Just before Tony Blair’s second term in office, Bruce Anderson detected a change in people’s attitude to elections:

On previous occasions, one obviously encountered electors who had decided not to vote. But they usually kept quiet about it; they were prepared to give a tacit acknowledgment to the moral superiority of the electoral process, even if they had no intention of taking part in it. Not any more. This time, people are happy to admit that they will not be voting, and I do not believe that many of them will be persuaded to change their minds. This reaction is a blend of apathy and antipathy: a settled conviction that politics is an irrelevance tinged with dishonesty.

I knew intellectually that all the party HQs were like artillerymen firing blind at distant positions in the hope that some tiny proportion of their shells would hit their targets. But now that I have been out among those targets, I realise just how true this is, and that the artillery’s task is becoming steadily more difficult. Social changes have made it harder for the parties to identify their targets. Tribalism is not what it was, and the old-fashioned working class, Labour’s former hard core, has largely disappeared. Part of it has fallen into the underclass.

I have spent some time in the sort of housing estates where six-year-old boys wear earrings. Mum is a haggard slattern of 25 going on 45 — though she does keep some sort of a household afloat: she might have been a decent girl if she had been given the chance — and Dad was a biological accident in a pub car park. Oddly enough, the inhabitants of those estates know that they are not Tories, but this does not mean that they are Labour. They have simply dropped off the political ladder. As far as they are concerned, all the politicians might as well be talking about life on another and distant planet. They cannot conceive that any politician could ever do them any good (why are they wrong?).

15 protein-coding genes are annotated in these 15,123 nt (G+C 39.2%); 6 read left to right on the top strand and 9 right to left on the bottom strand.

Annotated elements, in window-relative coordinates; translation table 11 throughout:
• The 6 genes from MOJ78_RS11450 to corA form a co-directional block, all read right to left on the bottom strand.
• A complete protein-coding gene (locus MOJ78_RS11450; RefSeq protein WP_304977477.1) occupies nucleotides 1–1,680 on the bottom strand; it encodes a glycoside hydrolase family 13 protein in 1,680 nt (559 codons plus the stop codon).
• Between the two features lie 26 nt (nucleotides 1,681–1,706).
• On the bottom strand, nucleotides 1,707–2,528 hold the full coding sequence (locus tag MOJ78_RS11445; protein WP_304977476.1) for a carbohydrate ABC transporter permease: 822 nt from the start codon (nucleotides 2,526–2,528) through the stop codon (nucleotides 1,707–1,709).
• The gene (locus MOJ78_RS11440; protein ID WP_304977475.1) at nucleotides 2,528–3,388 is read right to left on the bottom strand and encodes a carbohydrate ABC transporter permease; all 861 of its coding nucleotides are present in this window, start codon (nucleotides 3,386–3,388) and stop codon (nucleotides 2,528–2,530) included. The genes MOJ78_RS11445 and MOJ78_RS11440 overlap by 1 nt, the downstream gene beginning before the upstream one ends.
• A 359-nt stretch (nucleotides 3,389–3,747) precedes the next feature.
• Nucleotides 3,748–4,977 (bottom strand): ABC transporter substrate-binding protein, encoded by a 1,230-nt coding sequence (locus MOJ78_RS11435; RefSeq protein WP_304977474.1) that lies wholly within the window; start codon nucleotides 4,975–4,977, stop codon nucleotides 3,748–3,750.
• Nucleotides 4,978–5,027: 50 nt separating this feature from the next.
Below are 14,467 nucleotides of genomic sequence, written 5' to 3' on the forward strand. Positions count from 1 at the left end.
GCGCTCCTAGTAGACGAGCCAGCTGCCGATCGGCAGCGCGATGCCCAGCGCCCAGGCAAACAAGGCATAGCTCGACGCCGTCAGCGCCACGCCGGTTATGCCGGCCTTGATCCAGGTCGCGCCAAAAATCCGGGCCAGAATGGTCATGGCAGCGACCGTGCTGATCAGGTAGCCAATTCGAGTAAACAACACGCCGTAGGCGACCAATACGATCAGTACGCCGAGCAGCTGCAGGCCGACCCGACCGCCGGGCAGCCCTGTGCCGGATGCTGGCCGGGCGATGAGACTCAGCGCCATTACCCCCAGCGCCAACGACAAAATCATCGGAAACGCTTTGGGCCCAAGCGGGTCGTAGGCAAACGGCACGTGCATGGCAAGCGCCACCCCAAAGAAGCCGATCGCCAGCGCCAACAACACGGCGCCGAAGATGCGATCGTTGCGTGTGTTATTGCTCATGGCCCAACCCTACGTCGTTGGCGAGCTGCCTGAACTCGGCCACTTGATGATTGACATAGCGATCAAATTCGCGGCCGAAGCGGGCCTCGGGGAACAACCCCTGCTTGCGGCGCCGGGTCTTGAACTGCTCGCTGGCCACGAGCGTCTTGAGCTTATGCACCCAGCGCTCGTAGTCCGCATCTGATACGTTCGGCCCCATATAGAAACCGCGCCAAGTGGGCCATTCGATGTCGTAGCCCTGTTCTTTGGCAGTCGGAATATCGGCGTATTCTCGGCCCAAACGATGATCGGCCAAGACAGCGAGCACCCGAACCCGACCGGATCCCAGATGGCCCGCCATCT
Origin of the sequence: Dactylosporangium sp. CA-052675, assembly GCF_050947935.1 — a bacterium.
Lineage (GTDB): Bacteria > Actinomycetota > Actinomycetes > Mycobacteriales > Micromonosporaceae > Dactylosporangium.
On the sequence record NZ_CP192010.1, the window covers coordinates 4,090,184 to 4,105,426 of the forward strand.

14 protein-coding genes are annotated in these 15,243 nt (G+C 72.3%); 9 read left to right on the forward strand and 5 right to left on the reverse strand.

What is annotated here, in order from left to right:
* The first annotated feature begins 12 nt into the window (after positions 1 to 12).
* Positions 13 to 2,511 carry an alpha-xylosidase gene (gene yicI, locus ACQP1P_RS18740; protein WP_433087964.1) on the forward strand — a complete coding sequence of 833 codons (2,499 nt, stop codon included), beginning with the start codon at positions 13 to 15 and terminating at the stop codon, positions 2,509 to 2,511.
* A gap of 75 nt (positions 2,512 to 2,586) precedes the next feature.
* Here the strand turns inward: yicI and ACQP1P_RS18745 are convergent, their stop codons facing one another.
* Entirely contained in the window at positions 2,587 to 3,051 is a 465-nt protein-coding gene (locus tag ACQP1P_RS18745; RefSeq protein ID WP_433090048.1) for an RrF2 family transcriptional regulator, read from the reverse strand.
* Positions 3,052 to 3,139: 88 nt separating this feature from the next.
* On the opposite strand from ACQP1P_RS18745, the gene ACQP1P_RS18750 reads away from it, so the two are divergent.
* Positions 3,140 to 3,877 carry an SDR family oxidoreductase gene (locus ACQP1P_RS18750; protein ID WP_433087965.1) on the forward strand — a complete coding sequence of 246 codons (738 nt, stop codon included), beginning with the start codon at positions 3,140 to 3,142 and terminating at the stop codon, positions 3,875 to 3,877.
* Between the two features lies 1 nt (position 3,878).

What makes the current paralysis of the mainstream parties so odd is that they seem to have been blindsided by the attack from Ukip. They didn’t see it coming, this potent combination of anti-mainstream politics and anti-immigration. Even in 1992, after talking to people in pubs, Andrew Gimson pointed out that politicians might avoid talking about race, but that wouldn’t make it go away.

In three of the four Vox Pub reports published during this election campaign, race has emerged, to my surprise, as the issue about which people feel most strongly. I don’t think the racism I found while researching this series of articles was superficial. Because racism is a subject more often raised by journalists on the Left, whose eagerness to apportion blame can make them too tiresome to read, let alone believe, journalists on the Right may have overlooked how racist the British are.

I do not hold that a `get it out in the open’ approach is always the best way to cope with matters which touch our deep emotions, but I do wonder if our inability to talk freely about race has prevented us from knowing what we are really like. My impression is that our race relations industry exists on sufferance, and would only have to intrude a little more to provoke a furious reaction from the British of native descent. But perhaps everyone closely involved with policy in this area knows this, so they think, in the English way, that it does not need saying.